Mystic Seaport – Mystic, Connecticut, U.S.A.

Mystic Seaport – Mystic, Connecticut, U.S.A.

America’s Maritime Museum Mystic is one of the Northeast’s most visited tourist destinations, primarily due to Mystic Seaport, the Museum of America and the Sea. America’s leading maritime museum, it houses the largest collection of historic boats and ships in the world. Much of its 17- acre riverfront site is taken up by a re-created coastal village complete with a schoolhouse, church, and dozens of homes, stores, and workshops that bring salty 19th-century mar­itime America to life. A number of fully rigged sailing ships docked here are open for visits, among them the Charles W. Morgan (1841), America’s last surviving wooden whaleship (complete with “blubber room”), and the 1882 Danish vessel Joseph Conrad. The Seaport’s most ambitious exhibit ever, “Voyages: Stories of America and the Sea,” examines our nation’s connection to its oceans, rivers, and lakes. The area’s other major site, the impor­tant Mystic Aquarium and Institute for Exploration, offers more than forty live exhibits of sea life, including more than 4,000 specimens and the 1-acre “Alaska Coast,” one of the world’s largest beluga whale exhibits. Take to the hills for a sweeping view of the harbor (and crowds), and follow privacy seeking Lauren Bacall and Humphrey Bogart to The Inn at Mystic: The couple honeymooned here in what is now The Inn’s main house, a regal Colonial Revival mansion built in 1904. A new annex has increased the number of rooms, all enjoying the same acclaimed kitchen and lovely views of the Long Island Sound, but hold out for the more atmospheric rooms of the original main house.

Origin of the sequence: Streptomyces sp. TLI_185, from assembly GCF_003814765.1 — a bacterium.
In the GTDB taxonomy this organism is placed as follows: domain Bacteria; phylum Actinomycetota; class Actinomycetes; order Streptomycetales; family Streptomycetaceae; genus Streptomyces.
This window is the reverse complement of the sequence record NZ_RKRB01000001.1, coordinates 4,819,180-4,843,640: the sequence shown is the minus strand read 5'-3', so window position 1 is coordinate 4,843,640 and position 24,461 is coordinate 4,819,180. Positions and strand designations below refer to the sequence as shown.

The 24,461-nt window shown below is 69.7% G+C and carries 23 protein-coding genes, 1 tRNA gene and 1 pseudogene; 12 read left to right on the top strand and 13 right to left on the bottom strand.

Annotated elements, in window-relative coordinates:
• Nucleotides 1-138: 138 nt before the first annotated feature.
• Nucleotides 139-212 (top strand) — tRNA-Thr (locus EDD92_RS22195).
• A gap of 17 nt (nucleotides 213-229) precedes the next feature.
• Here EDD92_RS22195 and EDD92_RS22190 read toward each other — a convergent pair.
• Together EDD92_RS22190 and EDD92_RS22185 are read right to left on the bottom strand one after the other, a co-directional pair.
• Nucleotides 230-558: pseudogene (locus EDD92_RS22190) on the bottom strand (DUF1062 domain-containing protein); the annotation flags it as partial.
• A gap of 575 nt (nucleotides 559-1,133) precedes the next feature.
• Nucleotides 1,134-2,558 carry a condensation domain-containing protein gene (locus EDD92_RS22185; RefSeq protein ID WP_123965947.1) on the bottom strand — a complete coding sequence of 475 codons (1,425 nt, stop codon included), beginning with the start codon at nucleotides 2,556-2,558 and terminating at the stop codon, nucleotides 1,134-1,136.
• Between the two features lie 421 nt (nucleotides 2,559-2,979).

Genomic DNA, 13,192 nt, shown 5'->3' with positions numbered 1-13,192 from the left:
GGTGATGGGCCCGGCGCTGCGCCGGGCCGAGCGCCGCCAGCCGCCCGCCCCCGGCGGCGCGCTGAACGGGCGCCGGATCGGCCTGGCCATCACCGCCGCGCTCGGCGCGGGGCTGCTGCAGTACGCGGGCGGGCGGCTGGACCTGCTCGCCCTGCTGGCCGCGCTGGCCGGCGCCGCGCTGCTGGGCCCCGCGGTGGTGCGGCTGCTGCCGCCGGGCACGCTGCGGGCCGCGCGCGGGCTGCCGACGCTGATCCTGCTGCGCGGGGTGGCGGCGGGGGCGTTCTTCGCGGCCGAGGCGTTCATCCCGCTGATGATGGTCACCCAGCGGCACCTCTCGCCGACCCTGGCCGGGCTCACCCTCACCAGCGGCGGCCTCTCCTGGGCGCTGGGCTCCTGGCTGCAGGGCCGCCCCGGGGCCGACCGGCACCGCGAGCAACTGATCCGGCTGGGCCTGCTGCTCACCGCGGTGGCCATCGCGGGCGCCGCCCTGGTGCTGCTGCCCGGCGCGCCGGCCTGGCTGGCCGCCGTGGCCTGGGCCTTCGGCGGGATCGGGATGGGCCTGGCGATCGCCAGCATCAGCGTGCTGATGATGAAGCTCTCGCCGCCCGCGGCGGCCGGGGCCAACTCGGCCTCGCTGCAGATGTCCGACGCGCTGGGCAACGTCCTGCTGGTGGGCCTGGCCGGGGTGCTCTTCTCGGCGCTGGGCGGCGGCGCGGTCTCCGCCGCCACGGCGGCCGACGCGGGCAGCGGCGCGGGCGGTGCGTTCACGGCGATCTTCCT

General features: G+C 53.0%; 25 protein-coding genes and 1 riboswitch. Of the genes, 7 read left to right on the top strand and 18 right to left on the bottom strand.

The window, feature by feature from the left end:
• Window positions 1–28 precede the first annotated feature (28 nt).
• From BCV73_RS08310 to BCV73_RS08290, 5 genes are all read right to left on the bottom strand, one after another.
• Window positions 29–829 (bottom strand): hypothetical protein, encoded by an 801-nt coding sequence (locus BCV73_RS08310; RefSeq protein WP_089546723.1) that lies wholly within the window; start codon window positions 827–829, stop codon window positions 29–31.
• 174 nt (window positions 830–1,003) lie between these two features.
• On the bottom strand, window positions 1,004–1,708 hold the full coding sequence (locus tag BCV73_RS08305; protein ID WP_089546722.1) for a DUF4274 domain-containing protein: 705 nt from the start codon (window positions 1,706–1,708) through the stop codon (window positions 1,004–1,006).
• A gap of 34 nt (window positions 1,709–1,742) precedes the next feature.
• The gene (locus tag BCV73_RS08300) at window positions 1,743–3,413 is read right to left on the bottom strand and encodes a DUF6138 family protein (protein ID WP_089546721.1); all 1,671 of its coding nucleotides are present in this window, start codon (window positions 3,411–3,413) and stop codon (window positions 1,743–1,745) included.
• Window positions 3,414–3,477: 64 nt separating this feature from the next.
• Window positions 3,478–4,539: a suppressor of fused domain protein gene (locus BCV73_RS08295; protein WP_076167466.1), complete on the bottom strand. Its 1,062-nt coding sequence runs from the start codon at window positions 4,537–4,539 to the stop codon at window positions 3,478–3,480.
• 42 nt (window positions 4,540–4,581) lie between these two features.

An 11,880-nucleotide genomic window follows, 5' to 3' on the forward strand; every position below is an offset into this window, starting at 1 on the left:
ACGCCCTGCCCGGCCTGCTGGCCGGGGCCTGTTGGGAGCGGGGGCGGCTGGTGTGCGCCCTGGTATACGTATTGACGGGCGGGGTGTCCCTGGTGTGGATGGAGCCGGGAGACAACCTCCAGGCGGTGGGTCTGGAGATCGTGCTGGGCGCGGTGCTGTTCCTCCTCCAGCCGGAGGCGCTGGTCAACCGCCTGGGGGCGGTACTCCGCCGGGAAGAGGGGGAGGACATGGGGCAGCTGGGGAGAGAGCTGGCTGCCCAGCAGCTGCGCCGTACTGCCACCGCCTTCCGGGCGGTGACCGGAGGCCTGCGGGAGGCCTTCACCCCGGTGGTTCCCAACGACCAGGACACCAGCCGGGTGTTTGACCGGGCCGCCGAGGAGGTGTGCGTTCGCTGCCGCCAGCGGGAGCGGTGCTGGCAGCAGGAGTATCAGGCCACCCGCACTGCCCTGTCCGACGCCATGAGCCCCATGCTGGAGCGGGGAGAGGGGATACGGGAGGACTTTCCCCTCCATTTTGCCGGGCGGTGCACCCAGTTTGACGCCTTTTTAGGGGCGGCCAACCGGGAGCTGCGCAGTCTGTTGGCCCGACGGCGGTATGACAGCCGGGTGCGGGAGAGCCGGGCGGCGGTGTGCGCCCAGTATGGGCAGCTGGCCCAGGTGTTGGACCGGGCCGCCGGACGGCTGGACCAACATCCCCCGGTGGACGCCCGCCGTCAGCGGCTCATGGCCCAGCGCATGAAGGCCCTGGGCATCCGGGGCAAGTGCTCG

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America’s Maritime Museum

Mystic is one of the Northeast’s most visited tourist destinations, primarily due to Mystic Seaport, the Museum of America and the Sea. America’s leading maritime museum, it houses the largest collection of historic boats and ships in the world. Much of its 17- acre riverfront site is taken up by a re-created coastal village complete with a schoolhouse, church, and dozens of homes, stores, and workshops that bring salty 19th-century mar­itime America to life. A number of fully rigged sailing ships docked here are open for visits, among them the Charles W. Morgan (1841), America’s last surviving wooden whaleship (complete with “blubber room”), and the 1882 Danish vessel Joseph Conrad. The Seaport’s most ambitious exhibit ever, “Voyages: Stories of America and the Sea,” examines our nation’s connection to its oceans, rivers, and lakes. The area’s other major site, the impor­tant Mystic Aquarium and Institute for Exploration, offers more than forty live exhibits of sea life, including more than 4,000 specimens and the 1-acre “Alaska Coast,” one of the world’s largest beluga whale exhibits.

Take to the hills for a sweeping view of the harbor (and crowds), and follow privacy seeking Lauren Bacall and Humphrey Bogart to The Inn at Mystic: The couple honeymooned here in what is now The Inn’s main house, a regal Colonial Revival mansion built in 1904. A new annex has increased the number of rooms, all enjoying the same acclaimed kitchen and lovely views of the Long Island Sound, but hold out for the more atmospheric rooms of the original main house.

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